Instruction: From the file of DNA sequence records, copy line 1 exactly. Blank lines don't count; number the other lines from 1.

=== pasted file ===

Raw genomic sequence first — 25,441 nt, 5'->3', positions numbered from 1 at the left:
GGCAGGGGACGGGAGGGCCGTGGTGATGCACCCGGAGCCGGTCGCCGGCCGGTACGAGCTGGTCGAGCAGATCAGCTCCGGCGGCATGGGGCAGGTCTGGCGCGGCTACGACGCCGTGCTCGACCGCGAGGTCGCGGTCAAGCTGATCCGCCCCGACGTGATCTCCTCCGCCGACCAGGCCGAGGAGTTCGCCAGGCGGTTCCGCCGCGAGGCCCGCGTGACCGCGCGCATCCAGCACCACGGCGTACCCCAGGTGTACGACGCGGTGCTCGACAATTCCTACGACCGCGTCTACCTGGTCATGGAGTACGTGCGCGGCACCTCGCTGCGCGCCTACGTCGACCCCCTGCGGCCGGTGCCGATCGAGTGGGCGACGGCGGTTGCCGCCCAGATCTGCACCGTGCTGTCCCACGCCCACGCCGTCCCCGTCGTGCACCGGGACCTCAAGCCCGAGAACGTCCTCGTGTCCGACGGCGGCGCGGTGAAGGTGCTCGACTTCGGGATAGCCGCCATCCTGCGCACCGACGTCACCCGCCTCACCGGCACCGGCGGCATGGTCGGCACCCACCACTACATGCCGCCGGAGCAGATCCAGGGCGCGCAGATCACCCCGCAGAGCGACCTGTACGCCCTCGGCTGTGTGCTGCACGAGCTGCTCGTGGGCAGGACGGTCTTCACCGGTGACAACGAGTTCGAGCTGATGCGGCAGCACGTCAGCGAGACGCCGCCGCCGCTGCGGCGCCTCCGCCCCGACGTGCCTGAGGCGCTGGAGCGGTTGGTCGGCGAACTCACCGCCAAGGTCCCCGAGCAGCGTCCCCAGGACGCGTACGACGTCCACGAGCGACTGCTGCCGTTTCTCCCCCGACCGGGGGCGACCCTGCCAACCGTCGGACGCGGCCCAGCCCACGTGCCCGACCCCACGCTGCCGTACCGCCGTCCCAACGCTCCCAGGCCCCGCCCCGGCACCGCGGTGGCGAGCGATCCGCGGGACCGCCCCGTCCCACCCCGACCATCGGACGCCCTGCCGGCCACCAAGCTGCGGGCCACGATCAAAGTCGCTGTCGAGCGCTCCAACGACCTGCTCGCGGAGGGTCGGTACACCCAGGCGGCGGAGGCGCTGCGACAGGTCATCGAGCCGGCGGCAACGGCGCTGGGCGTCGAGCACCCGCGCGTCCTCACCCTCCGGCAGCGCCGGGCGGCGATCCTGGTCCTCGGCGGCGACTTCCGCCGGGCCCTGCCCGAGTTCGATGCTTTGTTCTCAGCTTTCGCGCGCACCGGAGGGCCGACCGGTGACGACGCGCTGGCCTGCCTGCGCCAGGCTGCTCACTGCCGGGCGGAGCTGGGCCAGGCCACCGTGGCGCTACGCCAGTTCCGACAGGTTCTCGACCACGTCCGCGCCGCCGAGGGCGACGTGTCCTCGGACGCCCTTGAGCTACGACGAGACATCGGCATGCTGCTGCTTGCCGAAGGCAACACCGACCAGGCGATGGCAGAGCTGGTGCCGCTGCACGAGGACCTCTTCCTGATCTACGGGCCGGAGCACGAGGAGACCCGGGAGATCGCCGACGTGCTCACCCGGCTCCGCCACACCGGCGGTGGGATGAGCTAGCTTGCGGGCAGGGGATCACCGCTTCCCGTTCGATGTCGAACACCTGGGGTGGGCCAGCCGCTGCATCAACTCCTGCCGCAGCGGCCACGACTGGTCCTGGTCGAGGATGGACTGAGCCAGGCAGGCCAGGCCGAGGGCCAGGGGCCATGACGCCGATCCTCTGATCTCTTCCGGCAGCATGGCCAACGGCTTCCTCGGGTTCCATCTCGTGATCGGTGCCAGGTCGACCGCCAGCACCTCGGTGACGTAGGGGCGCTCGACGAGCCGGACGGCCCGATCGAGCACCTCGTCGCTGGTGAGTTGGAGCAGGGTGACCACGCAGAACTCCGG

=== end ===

Raw genomic sequence first — 25,441 nt, 5'->3', positions numbered from 1 at the left: